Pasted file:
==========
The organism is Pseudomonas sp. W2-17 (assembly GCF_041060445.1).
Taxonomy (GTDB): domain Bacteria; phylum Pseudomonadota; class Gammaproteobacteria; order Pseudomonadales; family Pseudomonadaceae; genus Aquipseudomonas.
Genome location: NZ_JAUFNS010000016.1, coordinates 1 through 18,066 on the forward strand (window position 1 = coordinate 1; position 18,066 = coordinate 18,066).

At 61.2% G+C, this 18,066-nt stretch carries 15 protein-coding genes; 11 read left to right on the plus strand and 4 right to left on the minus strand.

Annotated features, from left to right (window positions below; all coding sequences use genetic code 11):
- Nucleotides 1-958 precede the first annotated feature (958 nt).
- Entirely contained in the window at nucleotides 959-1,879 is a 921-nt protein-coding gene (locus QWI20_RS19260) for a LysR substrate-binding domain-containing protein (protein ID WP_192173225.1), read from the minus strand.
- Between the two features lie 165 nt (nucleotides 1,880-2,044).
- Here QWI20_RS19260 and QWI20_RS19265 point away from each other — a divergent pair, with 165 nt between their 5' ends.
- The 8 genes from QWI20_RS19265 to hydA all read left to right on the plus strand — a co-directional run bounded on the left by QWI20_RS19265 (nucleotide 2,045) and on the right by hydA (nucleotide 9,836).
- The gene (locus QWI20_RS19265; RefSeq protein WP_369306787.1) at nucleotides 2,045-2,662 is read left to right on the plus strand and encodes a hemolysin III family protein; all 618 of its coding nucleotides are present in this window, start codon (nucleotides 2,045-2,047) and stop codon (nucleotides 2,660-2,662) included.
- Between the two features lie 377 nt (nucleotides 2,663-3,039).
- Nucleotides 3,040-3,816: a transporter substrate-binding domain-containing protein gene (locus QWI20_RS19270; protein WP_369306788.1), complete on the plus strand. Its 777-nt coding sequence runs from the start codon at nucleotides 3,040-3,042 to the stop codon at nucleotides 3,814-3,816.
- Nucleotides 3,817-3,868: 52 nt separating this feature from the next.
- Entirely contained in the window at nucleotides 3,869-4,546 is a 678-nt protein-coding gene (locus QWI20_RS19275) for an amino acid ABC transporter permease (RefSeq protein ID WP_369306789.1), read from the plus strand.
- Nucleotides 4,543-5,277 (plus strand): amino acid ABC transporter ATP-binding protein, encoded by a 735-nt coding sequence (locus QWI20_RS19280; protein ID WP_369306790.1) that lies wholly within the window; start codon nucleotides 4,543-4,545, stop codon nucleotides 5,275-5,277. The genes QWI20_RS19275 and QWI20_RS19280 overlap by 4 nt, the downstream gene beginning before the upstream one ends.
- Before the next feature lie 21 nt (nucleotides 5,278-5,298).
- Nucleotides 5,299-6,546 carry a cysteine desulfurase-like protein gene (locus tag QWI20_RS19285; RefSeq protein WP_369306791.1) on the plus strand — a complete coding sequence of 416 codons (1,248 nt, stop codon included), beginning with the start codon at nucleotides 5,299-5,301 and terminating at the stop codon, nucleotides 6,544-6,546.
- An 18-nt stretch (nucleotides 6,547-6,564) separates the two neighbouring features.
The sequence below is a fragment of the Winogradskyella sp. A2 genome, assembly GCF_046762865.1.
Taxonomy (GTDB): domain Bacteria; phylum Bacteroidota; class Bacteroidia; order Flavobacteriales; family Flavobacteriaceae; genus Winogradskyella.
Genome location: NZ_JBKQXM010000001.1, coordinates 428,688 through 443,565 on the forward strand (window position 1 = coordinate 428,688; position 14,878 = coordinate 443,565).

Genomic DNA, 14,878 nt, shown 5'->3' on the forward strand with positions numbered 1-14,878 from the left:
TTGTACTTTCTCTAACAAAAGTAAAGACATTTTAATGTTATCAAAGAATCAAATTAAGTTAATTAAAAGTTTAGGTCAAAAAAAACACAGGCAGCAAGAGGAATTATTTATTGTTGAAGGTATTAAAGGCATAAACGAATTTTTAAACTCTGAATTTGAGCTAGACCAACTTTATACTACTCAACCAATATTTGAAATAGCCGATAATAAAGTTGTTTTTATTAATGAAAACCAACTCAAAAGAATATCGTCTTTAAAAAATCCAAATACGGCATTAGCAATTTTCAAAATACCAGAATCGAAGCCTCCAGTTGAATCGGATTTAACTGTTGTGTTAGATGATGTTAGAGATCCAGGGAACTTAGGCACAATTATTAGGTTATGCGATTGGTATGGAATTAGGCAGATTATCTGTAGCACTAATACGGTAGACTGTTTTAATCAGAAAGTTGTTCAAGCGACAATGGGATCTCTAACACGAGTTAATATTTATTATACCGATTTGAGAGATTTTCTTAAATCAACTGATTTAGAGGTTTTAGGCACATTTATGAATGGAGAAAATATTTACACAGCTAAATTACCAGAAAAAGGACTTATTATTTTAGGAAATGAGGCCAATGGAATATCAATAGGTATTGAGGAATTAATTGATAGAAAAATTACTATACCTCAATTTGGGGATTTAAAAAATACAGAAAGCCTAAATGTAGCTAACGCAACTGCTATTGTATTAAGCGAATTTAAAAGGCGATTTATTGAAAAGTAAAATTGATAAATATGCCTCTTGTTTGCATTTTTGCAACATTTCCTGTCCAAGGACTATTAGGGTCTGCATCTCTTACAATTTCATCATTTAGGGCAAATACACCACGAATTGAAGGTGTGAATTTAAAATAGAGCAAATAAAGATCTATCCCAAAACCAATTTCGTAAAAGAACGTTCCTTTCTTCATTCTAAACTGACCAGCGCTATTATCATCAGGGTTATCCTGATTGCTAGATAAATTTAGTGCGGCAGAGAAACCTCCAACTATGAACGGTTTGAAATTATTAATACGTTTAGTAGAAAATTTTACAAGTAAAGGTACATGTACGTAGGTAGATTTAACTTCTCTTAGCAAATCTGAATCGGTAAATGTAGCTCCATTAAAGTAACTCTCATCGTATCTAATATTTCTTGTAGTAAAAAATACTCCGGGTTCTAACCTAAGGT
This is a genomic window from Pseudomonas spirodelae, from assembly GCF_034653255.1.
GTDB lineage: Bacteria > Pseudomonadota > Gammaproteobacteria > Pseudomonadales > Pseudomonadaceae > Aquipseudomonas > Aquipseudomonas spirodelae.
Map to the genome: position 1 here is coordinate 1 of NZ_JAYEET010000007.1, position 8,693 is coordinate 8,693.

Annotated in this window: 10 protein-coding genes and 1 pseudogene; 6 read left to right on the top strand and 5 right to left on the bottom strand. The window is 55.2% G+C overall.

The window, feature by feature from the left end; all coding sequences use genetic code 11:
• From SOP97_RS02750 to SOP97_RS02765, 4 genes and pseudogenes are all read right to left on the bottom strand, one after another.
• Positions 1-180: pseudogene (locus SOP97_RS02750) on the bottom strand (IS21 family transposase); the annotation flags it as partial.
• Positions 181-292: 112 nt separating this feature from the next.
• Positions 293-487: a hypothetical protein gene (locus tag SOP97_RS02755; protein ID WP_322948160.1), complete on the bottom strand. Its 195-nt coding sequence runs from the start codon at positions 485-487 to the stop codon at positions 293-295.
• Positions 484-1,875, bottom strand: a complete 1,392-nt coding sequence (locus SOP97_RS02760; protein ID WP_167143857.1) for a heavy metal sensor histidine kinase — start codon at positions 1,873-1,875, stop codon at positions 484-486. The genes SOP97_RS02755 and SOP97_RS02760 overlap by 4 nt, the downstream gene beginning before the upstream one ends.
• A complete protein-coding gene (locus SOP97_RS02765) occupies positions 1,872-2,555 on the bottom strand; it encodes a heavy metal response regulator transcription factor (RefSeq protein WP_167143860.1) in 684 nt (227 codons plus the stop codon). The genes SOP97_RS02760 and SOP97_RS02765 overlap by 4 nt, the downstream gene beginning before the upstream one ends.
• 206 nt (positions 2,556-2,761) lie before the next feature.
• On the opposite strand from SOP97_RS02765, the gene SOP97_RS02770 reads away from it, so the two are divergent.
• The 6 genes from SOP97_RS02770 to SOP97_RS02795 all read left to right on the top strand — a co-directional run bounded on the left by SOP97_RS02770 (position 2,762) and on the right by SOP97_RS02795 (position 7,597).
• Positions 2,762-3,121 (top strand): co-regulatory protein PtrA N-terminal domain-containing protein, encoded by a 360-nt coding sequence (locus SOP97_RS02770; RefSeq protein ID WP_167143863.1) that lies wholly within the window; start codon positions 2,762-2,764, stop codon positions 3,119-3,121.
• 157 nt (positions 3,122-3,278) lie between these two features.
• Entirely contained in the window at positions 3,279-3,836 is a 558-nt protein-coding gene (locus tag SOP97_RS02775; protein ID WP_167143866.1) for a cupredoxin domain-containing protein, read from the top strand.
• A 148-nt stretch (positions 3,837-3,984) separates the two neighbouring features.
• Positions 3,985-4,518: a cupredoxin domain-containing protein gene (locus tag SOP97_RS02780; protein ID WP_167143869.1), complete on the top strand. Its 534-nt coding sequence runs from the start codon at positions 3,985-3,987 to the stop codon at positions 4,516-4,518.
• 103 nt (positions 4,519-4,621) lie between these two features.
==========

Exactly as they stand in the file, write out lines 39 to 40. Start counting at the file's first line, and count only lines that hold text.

• Positions 2,762-3,121 (top strand): co-regulatory protein PtrA N-terminal domain-containing protein, encoded by a 360-nt coding sequence (locus SOP97_RS02770; RefSeq protein ID WP_167143863.1) that lies wholly within the window; start codon positions 2,762-2,764, stop codon positions 3,119-3,121.
• 157 nt (positions 3,122-3,278) lie between these two features.